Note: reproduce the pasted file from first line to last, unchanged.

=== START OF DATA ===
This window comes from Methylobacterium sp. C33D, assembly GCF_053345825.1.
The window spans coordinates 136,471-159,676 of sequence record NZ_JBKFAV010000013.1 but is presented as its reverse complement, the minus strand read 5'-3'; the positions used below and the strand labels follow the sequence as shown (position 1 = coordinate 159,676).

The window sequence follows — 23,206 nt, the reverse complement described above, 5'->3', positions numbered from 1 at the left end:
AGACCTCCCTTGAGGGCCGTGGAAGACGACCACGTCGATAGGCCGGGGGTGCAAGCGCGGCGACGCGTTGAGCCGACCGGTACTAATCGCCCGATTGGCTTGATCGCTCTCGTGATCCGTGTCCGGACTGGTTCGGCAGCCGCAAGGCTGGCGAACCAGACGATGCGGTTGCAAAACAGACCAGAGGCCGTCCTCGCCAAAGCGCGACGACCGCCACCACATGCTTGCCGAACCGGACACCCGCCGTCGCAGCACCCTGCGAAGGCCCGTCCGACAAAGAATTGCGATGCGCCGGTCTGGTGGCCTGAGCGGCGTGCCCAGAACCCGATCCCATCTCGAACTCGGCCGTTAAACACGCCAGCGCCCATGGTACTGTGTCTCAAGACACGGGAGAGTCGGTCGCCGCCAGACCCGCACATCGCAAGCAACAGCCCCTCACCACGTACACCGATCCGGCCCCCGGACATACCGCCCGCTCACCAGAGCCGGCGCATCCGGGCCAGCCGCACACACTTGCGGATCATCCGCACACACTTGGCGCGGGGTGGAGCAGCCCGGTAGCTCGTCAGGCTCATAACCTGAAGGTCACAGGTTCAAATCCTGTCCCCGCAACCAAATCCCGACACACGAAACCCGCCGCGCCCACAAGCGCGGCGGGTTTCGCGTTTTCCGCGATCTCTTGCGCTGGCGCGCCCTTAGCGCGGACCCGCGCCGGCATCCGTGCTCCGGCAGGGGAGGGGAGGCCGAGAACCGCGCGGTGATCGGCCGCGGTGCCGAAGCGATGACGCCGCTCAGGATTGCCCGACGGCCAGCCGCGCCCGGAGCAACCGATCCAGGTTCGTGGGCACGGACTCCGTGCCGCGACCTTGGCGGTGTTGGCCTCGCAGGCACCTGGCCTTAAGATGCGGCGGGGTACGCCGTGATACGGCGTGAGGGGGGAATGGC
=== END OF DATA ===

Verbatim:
This window comes from Methylobacterium sp. C33D, assembly GCF_053345825.1.
The window spans coordinates 136,471-159,676 of sequence record NZ_JBKFAV010000013.1 but is presented as its reverse complement, the minus strand read 5'-3'; the positions used below and the strand labels follow the sequence as shown (position 1 = coordinate 159,676).

The window sequence follows — 23,206 nt, the reverse complement described above, 5'->3', positions numbered from 1 at the left end:
AGACCTCCCTTGAGGGCCGTGGAAGACGACCACGTCGATAGGCCGGGGGTGCAAGCGCGGCGACGCGTTGAGCCGACCGGTACTAATCGCCCGATTGGCTTGATCGCTCTCGTGATCCGTGTCCGGACTGGTTCGGCAGCCGCAAGGCTGGCGAACCAGACGATGCGGTTGCAAAACAGACCAGAGGCCGTCCTCGCCAAAGCGCGACGACCGCCACCACATGCTTGCCGAACCGGACACCCGCCGTCGCAGCACCCTGCGAAGGCCCGTCCGACAAAGAATTGCGATGCGCCGGTCTGGTGGCCTGAGCGGCGTGCCCAGAACCCGATCCCATCTCGAACTCGGCCGTTAAACACGCCAGCGCCCATGGTACTGTGTCTCAAGACACGGGAGAGTCGGTCGCCGCCAGACCCGCACATCGCAAGCAACAGCCCCTCACCACGTACACCGATCCGGCCCCCGGACATACCGCCCGCTCACCAGAGCCGGCGCATCCGGGCCAGCCGCACACACTTGCGGATCATCCGCACACACTTGGCGCGGGGTGGAGCAGCCCGGTAGCTCGTCAGGCTCATAACCTGAAGGTCACAGGTTCAAATCCTGTCCCCGCAACCAAATCCCGACACACGAAACCCGCCGCGCCCACAAGCGCGGCGGGTTTCGCGTTTTCCGCGATCTCTTGCGCTGGCGCGCCCTTAGCGCGGACCCGCGCCGGCATCCGTGCTCCGGCAGGGGAGGGGAGGCCGAGAACCGCGCGGTGATCGGCCGCGGTGCCGAAGCGATGACGCCGCTCAGGATTGCCCGACGGCCAGCCGCGCCCGGAGCAACCGATCCAGGTTCGTGGGCACGGACTCCGTGCCGCGACCTTGGCGGTGTTGGCCTCGCAGGCACCTGGCCTTAAGATGCGGCGGGGTACGCCGTGATACGGCGTGAGGGGGGAATGGC